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Publication Detail
Aminoglycoside-induced phosphatidylserine externalization in sensory hair cells is regionally restricted, rapid, and reversible
  • Publication Type:
    Journal article
  • Publication Sub Type:
    Journal Article
  • Authors:
    Goodyear RJ, Gale JE, Ranatunga KM, Kros CJ, Richardson GP
  • Publication date:
    01/10/2008
  • Pagination:
    9939, 9952
  • Journal:
    Journal of Neuroscience
  • Volume:
    28
  • Issue:
    40
  • Status:
    Published
  • Print ISSN:
    0270-6474
Abstract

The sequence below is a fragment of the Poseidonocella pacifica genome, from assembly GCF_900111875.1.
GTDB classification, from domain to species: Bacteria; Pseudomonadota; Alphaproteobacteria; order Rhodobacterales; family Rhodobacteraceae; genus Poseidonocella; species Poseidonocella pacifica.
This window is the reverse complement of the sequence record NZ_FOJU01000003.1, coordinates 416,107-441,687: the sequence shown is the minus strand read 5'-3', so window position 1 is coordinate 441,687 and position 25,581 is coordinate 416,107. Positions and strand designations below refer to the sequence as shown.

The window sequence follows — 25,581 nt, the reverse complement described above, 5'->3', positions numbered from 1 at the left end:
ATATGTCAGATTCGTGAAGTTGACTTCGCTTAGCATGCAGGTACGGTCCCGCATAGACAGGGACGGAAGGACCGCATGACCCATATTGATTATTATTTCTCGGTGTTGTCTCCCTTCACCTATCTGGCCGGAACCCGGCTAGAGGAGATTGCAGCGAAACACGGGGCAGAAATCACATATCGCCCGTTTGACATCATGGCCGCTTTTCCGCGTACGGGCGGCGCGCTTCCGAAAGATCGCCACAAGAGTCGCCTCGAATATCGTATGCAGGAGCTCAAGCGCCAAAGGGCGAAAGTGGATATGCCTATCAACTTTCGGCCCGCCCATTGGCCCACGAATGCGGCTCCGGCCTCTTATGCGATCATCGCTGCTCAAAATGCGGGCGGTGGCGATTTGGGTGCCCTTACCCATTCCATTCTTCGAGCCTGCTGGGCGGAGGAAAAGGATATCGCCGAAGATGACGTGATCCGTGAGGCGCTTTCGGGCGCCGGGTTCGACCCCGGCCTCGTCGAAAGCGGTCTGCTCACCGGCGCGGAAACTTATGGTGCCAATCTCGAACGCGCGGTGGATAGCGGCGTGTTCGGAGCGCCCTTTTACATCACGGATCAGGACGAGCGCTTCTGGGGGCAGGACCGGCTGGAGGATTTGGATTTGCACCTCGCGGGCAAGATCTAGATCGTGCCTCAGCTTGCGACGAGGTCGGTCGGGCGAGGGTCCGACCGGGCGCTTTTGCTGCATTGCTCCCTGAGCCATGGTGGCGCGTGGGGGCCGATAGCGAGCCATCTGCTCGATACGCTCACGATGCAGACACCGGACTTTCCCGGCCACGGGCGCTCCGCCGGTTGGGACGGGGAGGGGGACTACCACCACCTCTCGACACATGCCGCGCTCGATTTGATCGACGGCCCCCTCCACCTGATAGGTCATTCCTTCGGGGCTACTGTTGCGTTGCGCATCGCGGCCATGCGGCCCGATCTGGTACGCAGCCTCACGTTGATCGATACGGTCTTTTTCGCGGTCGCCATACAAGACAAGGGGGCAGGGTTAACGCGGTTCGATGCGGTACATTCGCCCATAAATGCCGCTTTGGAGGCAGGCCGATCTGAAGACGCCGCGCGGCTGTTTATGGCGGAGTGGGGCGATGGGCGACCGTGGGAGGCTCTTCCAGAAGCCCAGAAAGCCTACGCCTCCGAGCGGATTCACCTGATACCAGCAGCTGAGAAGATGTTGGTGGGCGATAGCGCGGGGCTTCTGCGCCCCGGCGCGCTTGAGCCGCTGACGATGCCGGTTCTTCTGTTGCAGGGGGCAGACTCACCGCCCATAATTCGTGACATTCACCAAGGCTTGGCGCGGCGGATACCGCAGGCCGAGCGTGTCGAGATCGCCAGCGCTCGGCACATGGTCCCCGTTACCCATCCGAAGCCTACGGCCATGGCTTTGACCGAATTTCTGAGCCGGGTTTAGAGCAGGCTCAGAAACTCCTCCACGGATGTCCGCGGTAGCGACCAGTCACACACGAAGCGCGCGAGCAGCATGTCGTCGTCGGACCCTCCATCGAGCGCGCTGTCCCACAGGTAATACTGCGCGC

The aminophospholipid phosphatidylserine (PS) is normally restricted to the inner leaflet of the plasma membrane. During certain cellular processes, including apoptosis, PS translocates to the outer leaflet and can be labeled with externally applied annexin V, a calcium-dependent PS-binding protein. In mouse cochlear cultures, annexin V labeling reveals that the aminoglycoside antibiotic neomycin induces rapid PS externalization, specifically on the apical surface of hair cells. PS externalization is observed within ∼75 s of neomycin perfusion, first on the hair bundle and then on membrane blebs forming around the apical surface. Whole-cell capacitance also increases significantly within minutes of neomycin application, indicating that blebbing is accompanied by membrane addition to the hair cell surface. PS externalization and membrane blebbing can, nonetheless, occur independently. Pretreating hair cells with calcium chelators, a procedure that blocks mechanotransduction, or overexpressing a phosphatidylinositol 4,5-biphosphate (PIP2)-binding pleckstrin homology domain, can reduce neomycin-induced PS externalization, suggesting that neomycin enters hair cells via transduction channels, clusters PIP2, and thereby activates lipid scrambling. The effects of short-term neomycin treatment are reversible. After neomycin washout, PS is no longer detected on the apical surface, apical membrane blebs disappear, and surface-bound annexin V is internalized, distributing throughout the supranuclear cytoplasm of the hair cell. Hair cells can therefore repair, and recover from, neomycin-induced surface damage. Hair cells lacking myosin VI, a minus-end directed actin-based motor implicated in endocytosis, can also recover from brief neomycin treatment. Internalized annexin V, however, remains below the apical surface, thereby pinpointing a critical role for myosin VI in the transport of endocytosed material away from the periphery of the hair cell. Copyright © 2008 Society for Neuroscience.
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